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Wireless networks may become a new publishing tool. Newspapers could soon begin reaching cell phones and personal digital assistants, which means a new venue for news and advertising. Wireless could become the third leg of the industry, next to print and the Internet, William Dean Singleton, chairman of the Newspaper Association of America, told a conference last week. "Newspapers are in a perfect position to be the source for mobile updates, whether that's a sports score, a wreck on the Cross-Bronx Expressway, or breaking global news," the publisher said. New technology could mean new readers for newspapers. Daily newspaper circulation slipped from 58 million in 1995 to 55.7 million in 2000. Sunday circulation fell from 61.5 million in 1995 to 59.4 million in 2000. The trade group tried a test run of a wireless service and was pleased with the results. Still, wireless news is at least two to five years away from becoming mainstream, according to Melinda Gipson, director of new media business development for the association. "It's not at the point where it justifies the cost," she said, "but it's something to keep your eyes on."
The distinction between workplace and home, largely a creation of the Industrial Revolution, continues to blur for many Americans. The number of people working at home three or more days a week grew nearly 23 percent in the last decade, from 3.4 million in 1990 to 4.2 million in 2000, according to U.S. Census figures. Some rural areas find the trend even more popular; South Dakota has 6.5 percent of its residents telecommuting. Millions of others work from home once a week or so and even more will try telecommuting instead of taking a sick day. The estimated number of Americans who spend any part of their week working at home jumped more than 42 percent in two years, from 19.6 million in 1999 to 28 million in 2001, according to the International Telework Association and Council. Tim Kane, Telework's president, says that most telecommuters live in areas with dense populations and notorious traffic congestion. More than two-thirds of telecommuters surveyed by the group said they're more satisfied working at home. "They're saying, 'This is three hours I don't need to be in the car, and I could be with my kids, pick up the dry cleaning, or whatever,'" he said. The drive for telecommuting may be fueling the rise in high-speed Internet access. Roughly 24 million Americans, or 21 percent of all Web users, now have high-speed connections at home, according to a Pew survey.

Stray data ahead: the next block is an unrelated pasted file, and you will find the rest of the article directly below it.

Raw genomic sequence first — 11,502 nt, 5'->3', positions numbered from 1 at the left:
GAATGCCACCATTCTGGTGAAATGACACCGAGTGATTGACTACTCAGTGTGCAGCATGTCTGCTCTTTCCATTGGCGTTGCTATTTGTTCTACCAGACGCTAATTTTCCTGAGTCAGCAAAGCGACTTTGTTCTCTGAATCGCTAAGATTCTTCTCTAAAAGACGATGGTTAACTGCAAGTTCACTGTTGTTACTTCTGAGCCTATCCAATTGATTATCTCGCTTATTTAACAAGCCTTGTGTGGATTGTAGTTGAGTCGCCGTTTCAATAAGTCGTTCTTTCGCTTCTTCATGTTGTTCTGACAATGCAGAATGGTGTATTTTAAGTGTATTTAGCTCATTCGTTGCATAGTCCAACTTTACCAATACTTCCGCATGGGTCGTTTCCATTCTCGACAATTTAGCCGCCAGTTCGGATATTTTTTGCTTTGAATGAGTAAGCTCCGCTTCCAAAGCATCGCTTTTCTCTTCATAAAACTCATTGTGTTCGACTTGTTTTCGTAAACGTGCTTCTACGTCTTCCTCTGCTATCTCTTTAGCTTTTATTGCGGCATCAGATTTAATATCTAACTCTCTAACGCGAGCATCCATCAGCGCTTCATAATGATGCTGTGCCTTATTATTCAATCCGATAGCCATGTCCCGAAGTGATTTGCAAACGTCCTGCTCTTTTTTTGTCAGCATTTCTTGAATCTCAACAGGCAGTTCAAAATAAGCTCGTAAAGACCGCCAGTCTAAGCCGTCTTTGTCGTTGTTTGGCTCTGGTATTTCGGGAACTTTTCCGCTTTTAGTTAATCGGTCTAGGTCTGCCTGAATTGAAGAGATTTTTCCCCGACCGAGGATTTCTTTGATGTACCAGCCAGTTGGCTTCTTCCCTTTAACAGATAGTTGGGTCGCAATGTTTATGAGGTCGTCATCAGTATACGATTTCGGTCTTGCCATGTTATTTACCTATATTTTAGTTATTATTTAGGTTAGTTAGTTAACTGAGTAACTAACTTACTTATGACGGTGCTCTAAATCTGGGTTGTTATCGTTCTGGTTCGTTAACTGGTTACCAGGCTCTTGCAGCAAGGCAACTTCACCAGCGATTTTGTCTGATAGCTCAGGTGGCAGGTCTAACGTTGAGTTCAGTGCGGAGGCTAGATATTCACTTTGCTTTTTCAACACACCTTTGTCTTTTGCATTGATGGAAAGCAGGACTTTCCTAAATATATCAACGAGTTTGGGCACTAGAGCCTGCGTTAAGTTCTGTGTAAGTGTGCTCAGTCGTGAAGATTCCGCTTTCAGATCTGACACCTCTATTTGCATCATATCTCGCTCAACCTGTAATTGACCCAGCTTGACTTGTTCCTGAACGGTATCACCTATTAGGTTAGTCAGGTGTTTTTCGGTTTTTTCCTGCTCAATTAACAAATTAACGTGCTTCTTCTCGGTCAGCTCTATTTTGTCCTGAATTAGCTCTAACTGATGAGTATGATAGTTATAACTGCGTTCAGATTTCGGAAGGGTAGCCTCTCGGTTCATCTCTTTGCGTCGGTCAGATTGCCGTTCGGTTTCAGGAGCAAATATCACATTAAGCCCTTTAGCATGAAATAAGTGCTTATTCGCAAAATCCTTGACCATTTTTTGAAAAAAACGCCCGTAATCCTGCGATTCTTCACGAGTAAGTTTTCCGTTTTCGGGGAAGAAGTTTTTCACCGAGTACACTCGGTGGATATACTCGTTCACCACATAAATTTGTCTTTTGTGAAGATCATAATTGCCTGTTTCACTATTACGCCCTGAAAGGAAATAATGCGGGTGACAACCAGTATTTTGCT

When will tech recover from the 2000 crash and 2001 economic slowdown? Not for a while, say experts. Intel, Apple, and Oracle have issued earnings warnings, and the tech-heavy Nasdaq index dropped over 25 percent between January and June. Meanwhile, many people aren't buying new computers now. The business world has also become much more skeptical about technology spending. Gartner analysts forecast that information-technology spending would increase a slim 1.5 percent this year. Another research firm, Giga Information Group, predicted corporate spending would stay flat. Consumers are becoming stingy too, as PC makers expect weak back-to-school sales. "There's just so much resistance to spending," said Michelle Johnson, head of solutions marketing for Volera Inc., a Novell subsidiary. "If it's a new technology the CTO (chief technology officer) or CEO hasn't seen before, it's called into question." Venture capitalists, who poured millions into untested high-tech ventures, were among those hit hardest by the tech decline. Such funds plunged by an average of 27.8 percent in 2001, a gruesome reversal of previous double-digit gains. Many analysts expect more pain to come. "The next two to four years are going to be tough sledding," said San Francisco venture capitalist Chip Adams, a principal at Rosewood Capital.
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